Wednesday, August 31, 2011

Impact of Light

Impact of Light

Before reading this article, I had never thought in depth of how light could influence human health. Designers should promote a healthy environment and light can effect this. In “Influences of Architectural Lighting on Health,” Eve Edelstein mentions that “most living species respond to changing patterns of light and dark” (1). During the summer, I would naturally wake up around the same time of day. This shows that the pattern of light even effects our sleeping. For my father, the seasonal changes of light alter his mood and create other negative effects. To ease his anxiety, he will sometimes sit underneath a lamp without a shade and close his eyes. I have often wondered why culture continues to have Daylight Savings Time when there are negative effects such as “restlessness, sleep disruption, and shorter sleep duration” (O’Connor 1). Edelstein considers that more light is not better for us. Certain lights will sometimes give me the worse headaches recognizing that “typical electrical lighting systems do not emulate the natural patterns of daylight” (4). Sometimes I feel as though there is too much light in the studio space of the Gatewood building. The glare creates an uncomfortable setting while working. Our body responds to many light sources. Reading about the uses of light in hospital setting makes me realize how light can have negative effects on patients. The right amount of light could help the healing process if understood better. This inspires us as designers to think about the lighting choices in our space and whether or not it correlates with the occupant and function of the space.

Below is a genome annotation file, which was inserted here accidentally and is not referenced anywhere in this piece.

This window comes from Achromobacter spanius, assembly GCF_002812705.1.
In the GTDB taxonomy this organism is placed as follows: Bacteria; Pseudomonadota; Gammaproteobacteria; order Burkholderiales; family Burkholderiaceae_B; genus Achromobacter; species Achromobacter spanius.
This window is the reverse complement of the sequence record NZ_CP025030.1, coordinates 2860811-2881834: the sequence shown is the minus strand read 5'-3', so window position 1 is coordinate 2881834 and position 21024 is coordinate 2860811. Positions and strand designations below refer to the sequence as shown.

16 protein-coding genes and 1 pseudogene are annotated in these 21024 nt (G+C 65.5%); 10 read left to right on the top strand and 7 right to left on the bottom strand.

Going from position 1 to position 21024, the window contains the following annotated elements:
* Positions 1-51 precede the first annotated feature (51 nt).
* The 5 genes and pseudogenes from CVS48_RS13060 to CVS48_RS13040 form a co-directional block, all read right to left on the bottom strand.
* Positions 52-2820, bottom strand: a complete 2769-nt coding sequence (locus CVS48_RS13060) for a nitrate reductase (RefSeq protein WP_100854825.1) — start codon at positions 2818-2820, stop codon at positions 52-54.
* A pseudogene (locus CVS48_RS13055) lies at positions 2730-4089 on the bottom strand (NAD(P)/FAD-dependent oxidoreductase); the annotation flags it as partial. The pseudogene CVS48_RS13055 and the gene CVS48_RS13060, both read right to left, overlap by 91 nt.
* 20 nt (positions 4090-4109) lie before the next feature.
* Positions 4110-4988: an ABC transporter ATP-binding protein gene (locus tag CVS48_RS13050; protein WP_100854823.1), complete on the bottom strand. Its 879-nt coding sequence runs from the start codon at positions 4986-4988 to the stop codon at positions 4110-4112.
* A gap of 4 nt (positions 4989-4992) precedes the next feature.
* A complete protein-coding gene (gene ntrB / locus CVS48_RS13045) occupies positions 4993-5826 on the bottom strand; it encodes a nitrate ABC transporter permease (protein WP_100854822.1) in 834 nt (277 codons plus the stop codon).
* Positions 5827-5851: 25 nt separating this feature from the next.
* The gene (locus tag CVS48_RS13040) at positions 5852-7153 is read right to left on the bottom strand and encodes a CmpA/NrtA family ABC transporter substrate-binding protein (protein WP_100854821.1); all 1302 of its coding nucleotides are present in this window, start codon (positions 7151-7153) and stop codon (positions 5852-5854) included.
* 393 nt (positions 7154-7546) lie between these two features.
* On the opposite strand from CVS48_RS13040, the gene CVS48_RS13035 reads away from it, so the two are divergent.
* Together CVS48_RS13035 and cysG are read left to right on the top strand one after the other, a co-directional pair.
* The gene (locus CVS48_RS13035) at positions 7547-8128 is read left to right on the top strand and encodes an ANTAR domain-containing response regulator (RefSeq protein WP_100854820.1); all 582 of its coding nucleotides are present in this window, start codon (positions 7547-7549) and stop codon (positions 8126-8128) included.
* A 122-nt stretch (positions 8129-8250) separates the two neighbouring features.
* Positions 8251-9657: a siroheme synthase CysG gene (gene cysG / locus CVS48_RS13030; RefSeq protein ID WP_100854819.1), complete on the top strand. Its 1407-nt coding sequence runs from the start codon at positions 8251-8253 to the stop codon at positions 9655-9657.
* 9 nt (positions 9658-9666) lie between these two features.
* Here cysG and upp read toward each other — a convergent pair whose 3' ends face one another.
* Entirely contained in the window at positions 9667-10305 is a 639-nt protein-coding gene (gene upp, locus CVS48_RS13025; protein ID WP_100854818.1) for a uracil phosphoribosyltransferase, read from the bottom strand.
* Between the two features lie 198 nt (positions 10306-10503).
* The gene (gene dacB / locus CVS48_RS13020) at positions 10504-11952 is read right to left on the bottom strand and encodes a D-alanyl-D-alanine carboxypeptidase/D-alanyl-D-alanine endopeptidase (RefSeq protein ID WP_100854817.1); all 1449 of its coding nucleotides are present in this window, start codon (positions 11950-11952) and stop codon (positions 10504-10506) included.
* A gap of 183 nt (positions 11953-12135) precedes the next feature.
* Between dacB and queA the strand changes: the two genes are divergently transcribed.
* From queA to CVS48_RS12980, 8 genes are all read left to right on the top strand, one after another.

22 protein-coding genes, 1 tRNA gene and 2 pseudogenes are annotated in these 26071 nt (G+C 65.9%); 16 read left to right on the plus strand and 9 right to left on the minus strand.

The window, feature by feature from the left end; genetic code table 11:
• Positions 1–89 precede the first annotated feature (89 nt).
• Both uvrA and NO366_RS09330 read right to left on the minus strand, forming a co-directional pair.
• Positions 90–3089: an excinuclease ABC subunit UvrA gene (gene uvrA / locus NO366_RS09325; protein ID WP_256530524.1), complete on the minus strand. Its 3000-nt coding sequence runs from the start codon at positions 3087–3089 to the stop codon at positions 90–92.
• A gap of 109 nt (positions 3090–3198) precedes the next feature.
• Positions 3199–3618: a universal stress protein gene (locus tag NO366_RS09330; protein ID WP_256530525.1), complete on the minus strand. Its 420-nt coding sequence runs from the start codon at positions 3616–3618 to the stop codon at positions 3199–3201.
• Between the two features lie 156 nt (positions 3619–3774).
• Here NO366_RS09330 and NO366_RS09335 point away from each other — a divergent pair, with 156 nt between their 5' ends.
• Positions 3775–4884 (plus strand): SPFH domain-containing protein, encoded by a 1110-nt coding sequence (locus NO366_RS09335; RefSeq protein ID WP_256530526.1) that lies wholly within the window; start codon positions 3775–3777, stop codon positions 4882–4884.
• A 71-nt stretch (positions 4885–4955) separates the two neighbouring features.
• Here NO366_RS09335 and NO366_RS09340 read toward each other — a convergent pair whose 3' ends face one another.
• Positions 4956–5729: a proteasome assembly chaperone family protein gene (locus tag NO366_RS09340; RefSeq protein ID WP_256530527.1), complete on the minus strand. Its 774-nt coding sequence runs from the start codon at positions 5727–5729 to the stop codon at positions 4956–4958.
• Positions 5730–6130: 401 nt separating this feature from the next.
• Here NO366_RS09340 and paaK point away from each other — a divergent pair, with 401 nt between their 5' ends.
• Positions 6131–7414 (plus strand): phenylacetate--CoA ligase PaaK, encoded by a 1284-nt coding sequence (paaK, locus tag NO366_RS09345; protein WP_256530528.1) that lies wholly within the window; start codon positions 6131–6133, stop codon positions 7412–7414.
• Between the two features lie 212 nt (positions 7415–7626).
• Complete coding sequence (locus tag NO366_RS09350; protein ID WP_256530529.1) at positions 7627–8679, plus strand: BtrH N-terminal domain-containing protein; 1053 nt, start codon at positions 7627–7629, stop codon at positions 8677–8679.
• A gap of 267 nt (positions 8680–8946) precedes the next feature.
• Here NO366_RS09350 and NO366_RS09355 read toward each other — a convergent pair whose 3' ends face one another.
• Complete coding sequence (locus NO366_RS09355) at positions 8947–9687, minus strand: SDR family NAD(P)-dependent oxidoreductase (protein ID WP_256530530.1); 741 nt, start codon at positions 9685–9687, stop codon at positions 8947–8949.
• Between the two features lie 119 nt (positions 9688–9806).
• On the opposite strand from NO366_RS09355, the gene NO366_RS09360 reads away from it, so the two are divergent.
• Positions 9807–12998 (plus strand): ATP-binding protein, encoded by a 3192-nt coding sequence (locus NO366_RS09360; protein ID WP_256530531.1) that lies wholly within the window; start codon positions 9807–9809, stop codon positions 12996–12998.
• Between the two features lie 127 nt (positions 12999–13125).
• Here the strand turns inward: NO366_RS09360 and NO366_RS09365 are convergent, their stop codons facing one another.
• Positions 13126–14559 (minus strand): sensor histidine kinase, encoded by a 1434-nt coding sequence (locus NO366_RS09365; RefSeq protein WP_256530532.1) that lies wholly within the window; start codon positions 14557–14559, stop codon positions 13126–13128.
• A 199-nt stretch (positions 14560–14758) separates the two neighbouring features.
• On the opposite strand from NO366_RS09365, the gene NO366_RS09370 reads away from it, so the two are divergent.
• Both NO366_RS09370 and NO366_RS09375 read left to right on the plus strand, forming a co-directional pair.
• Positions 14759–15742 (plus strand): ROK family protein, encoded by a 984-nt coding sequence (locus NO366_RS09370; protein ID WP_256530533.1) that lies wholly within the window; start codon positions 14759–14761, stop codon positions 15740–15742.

Light Revealing Experiences

“Light Revealing Architecture”

Kathryn Frye

Light is not only experiential but can also reveal past experiences. The fact that we only know what we experience affects many of our cultural and personal choices. Almost every person has experienced light in one way or another. How we interpret this light depends entirely on our environment or experiences. “But almost all human beings have experienced daylight, moonlight, starlight, and firelight” (Millet 6). The relationships between light and place, light and nature, light and climate, light and time, and light and task influence designers in their choices for lighting and help “extend their value beyond mere function” (Millet 6).